But... if you charge an annual interest rate, and you compound daily or weekly or monthly, you have to take payments into account and adjust for them - it's fair to charge interest up to the moment of payment, but not beyond that moment; you can rightly only charge interest on the remaining unpaid balance beyond that date.

If you charge an annual interest rate but compound monthly, then every month you'd charge 1/12 of your annual interest rate. If weekly, 1/52. If daily, 1/365. The smaller the compounding period, the easier it is to calculate interest around payments, but the more paperwork is involved.

Jul 14, 2014 | Calculators

That's 10,000 for 10 years at 6% interest compounded month.

Press

1 0 0 0 0 * ( 1 + . 0 6 / 1 2 ) y^x ( 1 0 * 1 2 ) =

Press

1 0 0 0 0 * ( 1 + . 0 6 / 1 2 ) y^x ( 1 0 * 1 2 ) =

Apr 07, 2011 | Texas Instruments Calculators

4 5 0 0 0 +/- PV (investment amount, negative because you're paying it out)

2 5 0 0 0 0 FV (desired amount, positive because you're receiving it)

2 0 SHIFT xP/YR (20 years)

I/YR (calculate annual interest rate)

2 5 0 0 0 0 FV (desired amount, positive because you're receiving it)

2 0 SHIFT xP/YR (20 years)

I/YR (calculate annual interest rate)

Jan 23, 2011 | HP 10bII Calculator

If the interest is compounded monthly:

2nd [CLR TVM] (clear any existing results)

1 5 0 0 0 _/- PV (present value, negative because you're paying it out)

6 I/Y (annual interest rate)

25 2nd [*P/Y] N (25 years)

CPT FV (compute future value, see 66,974.55)

If the interest is compounded annually:

2nd [CLR TVM] (clear any existing results)

1 5 0 0 0 _/- PV (present value, negative because you're paying it out)

6 I/Y (annual interest rate)

2nd [P/Y] 1 ENTER 2nd [QUIT] (one compounding period per year)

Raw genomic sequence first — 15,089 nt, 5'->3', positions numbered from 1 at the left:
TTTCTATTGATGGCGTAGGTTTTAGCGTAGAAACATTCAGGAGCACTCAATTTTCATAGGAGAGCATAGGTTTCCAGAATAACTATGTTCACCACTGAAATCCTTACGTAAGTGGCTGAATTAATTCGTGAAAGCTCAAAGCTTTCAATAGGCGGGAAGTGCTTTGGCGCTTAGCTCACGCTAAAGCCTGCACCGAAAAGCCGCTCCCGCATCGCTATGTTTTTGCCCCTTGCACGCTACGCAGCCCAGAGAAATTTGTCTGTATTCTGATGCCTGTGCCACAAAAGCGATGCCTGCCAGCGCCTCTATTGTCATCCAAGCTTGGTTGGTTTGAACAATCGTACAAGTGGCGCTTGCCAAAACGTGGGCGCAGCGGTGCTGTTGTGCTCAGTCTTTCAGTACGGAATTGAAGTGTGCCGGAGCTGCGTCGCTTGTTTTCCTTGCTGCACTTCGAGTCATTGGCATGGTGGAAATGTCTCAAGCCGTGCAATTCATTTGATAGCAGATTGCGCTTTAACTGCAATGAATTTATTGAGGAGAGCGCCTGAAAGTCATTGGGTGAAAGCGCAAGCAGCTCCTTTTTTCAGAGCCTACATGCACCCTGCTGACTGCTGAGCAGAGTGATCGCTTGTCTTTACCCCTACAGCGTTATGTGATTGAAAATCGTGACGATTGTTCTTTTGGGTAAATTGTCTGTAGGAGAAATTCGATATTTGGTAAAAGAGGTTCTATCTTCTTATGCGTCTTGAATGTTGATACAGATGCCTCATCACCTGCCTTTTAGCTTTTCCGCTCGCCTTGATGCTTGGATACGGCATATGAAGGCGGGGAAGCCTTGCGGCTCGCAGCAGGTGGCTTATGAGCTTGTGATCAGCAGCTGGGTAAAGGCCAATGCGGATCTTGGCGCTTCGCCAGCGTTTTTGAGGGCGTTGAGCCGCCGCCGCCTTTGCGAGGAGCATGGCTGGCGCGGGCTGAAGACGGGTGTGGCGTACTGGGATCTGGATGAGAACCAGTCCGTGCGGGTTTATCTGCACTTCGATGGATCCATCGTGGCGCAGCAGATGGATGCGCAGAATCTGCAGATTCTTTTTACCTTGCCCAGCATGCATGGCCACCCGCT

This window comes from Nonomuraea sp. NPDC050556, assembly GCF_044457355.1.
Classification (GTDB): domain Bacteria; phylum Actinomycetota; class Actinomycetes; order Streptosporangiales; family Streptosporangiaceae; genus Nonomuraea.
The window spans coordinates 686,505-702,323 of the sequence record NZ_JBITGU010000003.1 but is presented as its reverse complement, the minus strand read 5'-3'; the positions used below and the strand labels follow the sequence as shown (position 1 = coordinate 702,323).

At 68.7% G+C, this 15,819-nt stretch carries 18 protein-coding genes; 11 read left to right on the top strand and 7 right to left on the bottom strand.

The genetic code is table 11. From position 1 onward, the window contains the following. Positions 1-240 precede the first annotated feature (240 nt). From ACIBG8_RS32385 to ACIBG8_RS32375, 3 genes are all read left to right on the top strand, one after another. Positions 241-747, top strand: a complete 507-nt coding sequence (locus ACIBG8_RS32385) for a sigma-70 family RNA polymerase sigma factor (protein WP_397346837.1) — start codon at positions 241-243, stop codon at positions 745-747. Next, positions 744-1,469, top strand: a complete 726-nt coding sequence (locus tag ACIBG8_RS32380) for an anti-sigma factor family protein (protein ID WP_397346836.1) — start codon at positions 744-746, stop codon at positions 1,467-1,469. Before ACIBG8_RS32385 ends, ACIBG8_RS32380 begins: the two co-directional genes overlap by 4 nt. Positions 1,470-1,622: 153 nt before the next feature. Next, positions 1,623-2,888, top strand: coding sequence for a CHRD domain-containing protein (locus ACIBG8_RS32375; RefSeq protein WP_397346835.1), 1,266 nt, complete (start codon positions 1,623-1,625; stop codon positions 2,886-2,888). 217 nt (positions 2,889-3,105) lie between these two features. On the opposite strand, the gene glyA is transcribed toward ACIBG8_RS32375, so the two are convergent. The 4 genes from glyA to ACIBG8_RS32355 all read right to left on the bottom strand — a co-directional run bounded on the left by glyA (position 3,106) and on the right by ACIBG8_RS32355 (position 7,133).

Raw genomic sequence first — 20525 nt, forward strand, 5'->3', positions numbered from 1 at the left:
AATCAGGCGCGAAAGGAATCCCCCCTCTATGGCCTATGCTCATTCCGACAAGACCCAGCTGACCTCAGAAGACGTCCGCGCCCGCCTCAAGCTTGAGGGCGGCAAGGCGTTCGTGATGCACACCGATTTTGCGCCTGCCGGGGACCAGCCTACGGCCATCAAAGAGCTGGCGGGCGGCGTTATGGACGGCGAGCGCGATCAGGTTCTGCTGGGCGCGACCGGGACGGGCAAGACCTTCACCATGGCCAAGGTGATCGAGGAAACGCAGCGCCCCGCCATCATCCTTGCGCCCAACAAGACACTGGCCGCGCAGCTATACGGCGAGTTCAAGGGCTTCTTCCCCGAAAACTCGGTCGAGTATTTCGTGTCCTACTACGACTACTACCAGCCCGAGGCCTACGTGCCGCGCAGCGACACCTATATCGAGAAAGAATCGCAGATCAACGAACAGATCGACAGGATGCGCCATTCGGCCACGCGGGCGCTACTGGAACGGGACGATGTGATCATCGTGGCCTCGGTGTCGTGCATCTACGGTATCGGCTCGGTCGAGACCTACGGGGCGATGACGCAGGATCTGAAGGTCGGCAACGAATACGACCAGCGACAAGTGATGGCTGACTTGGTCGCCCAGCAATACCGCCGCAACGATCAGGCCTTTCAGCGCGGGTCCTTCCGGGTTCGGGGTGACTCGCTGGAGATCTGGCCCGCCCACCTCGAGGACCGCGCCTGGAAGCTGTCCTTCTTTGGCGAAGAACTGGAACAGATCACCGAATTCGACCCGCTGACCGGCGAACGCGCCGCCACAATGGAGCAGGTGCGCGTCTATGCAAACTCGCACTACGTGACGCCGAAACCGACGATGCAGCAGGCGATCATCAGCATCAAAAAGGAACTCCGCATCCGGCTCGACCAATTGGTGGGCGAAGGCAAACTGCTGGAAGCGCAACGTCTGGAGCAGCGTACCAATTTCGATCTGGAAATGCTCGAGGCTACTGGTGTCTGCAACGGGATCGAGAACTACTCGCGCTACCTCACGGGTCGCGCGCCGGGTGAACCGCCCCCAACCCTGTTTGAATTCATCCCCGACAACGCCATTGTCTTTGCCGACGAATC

25 N (25 years)

CPT FV (compute future value, see 64,378.96)

2nd [CLR TVM] (clear any existing results)

1 5 0 0 0 _/- PV (present value, negative because you're paying it out)

6 I/Y (annual interest rate)

25 2nd [*P/Y] N (25 years)

CPT FV (compute future value, see 66,974.55)

If the interest is compounded annually:

2nd [CLR TVM] (clear any existing results)

1 5 0 0 0 _/- PV (present value, negative because you're paying it out)

6 I/Y (annual interest rate)

2nd [P/Y] 1 ENTER 2nd [QUIT] (one compounding period per year)

25 N (25 years)

CPT FV (compute future value, see 64,378.96)

Oct 26, 2010 | Texas Instruments BA-II Plus Calculator

A = P(1 + r/q)nq is the formula you use. first write it all out, where P is the principle or $5000, r is the rate of 6%, q is the times per year so it would be 12 if done monthly, and n is how many years which would be 10. hope this helps.

Apr 28, 2010 | Texas Instruments BA-II Plus Calculator

No. To the nearest cent, the monthly interest is $162.50. The monthly payments only pay the interest, without reducing the principal.

Apr 15, 2009 | Texas Instruments TI-83 Plus Calculator

The actual interest rate is 36%. (1.5*24). Where did you get the 0.5666667 from 24/36 is 0.6666667.

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Dec 10, 2008 | Calculators

set your p/y to 12( compounding periods per year). I think you are calculating for a one year loan?

Nov 18, 2008 | Texas Instruments BA-II Plus Calculator

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Aug 01, 2008 | Calculators